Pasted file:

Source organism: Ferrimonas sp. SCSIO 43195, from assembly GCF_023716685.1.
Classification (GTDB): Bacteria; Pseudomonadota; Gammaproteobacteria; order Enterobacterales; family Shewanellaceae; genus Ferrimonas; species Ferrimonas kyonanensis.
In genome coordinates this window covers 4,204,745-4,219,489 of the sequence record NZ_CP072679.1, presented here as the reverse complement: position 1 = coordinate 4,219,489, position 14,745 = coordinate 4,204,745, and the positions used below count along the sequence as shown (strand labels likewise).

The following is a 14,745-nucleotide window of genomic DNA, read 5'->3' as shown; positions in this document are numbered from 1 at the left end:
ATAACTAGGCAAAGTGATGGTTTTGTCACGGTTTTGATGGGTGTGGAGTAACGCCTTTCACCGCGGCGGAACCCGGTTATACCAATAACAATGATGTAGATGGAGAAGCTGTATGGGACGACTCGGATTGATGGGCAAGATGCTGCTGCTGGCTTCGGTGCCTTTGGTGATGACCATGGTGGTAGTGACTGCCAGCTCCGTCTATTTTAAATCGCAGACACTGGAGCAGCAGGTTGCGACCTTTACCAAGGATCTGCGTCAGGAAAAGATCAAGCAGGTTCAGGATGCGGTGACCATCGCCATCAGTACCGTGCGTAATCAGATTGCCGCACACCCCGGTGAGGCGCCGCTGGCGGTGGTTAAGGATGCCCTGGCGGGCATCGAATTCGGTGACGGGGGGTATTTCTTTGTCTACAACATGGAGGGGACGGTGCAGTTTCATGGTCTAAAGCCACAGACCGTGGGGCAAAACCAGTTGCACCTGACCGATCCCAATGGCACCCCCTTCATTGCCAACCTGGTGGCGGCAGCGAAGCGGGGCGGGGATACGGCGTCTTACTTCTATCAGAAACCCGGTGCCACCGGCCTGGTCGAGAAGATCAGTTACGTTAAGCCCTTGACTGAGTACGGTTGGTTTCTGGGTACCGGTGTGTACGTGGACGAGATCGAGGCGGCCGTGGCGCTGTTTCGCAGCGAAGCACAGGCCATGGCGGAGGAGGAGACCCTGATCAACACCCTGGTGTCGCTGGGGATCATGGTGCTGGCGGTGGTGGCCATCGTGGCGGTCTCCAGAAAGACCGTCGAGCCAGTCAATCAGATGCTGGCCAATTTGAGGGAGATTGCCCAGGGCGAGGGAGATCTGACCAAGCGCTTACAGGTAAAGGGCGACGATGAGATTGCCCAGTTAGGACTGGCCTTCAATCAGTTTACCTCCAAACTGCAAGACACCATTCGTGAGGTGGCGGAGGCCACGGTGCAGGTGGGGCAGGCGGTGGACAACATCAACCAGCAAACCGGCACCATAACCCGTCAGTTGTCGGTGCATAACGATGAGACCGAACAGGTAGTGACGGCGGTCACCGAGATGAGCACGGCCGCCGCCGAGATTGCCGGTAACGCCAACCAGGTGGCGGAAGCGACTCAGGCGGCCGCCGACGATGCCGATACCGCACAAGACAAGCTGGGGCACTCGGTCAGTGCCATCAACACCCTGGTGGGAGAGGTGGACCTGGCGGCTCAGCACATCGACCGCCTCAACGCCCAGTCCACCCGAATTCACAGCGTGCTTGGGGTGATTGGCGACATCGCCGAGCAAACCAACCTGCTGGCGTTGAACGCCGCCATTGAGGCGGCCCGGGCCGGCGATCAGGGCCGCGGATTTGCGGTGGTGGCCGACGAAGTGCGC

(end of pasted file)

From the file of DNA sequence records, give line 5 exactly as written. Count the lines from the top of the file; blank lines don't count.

ATAACTAGGCAAAGTGATGGTTTTGTCACGGTTTTGATGGGTGTGGAGTAACGCCTTTCACCGCGGCGGAACCCGGTTATACCAATAACAATGATGTAGATGGAGAAGCTGTATGGGACGACTCGGATTGATGGGCAAGATGCTGCTGCTGGCTTCGGTGCCTTTGGTGATGACCATGGTGGTAGTGACTGCCAGCTCCGTCTATTTTAAATCGCAGACACTGGAGCAGCAGGTTGCGACCTTTACCAAGGATCTGCGTCAGGAAAAGATCAAGCAGGTTCAGGATGCGGTGACCATCGCCATCAGTACCGTGCGTAATCAGATTGCCGCACACCCCGGTGAGGCGCCGCTGGCGGTGGTTAAGGATGCCCTGGCGGGCATCGAATTCGGTGACGGGGGGTATTTCTTTGTCTACAACATGGAGGGGACGGTGCAGTTTCATGGTCTAAAGCCACAGACCGTGGGGCAAAACCAGTTGCACCTGACCGATCCCAATGGCACCCCCTTCATTGCCAACCTGGTGGCGGCAGCGAAGCGGGGCGGGGATACGGCGTCTTACTTCTATCAGAAACCCGGTGCCACCGGCCTGGTCGAGAAGATCAGTTACGTTAAGCCCTTGACTGAGTACGGTTGGTTTCTGGGTACCGGTGTGTACGTGGACGAGATCGAGGCGGCCGTGGCGCTGTTTCGCAGCGAAGCACAGGCCATGGCGGAGGAGGAGACCCTGATCAACACCCTGGTGTCGCTGGGGATCATGGTGCTGGCGGTGGTGGCCATCGTGGCGGTCTCCAGAAAGACCGTCGAGCCAGTCAATCAGATGCTGGCCAATTTGAGGGAGATTGCCCAGGGCGAGGGAGATCTGACCAAGCGCTTACAGGTAAAGGGCGACGATGAGATTGCCCAGTTAGGACTGGCCTTCAATCAGTTTACCTCCAAACTGCAAGACACCATTCGTGAGGTGGCGGAGGCCACGGTGCAGGTGGGGCAGGCGGTGGACAACATCAACCAGCAAACCGGCACCATAACCCGTCAGTTGTCGGTGCATAACGATGAGACCGAACAGGTAGTGACGGCGGTCACCGAGATGAGCACGGCCGCCGCCGAGATTGCCGGTAACGCCAACCAGGTGGCGGAAGCGACTCAGGCGGCCGCCGACGATGCCGATACCGCACAAGACAAGCTGGGGCACTCGGTCAGTGCCATCAACACCCTGGTGGGAGAGGTGGACCTGGCGGCTCAGCACATCGACCGCCTCAACGCCCAGTCCACCCGAATTCACAGCGTGCTTGGGGTGATTGGCGACATCGCCGAGCAAACCAACCTGCTGGCGTTGAACGCCGCCATTGAGGCGGCCCGGGCCGGCGATCAGGGCCGCGGATTTGCGGTGGTGGCCGACGAAGTGCGC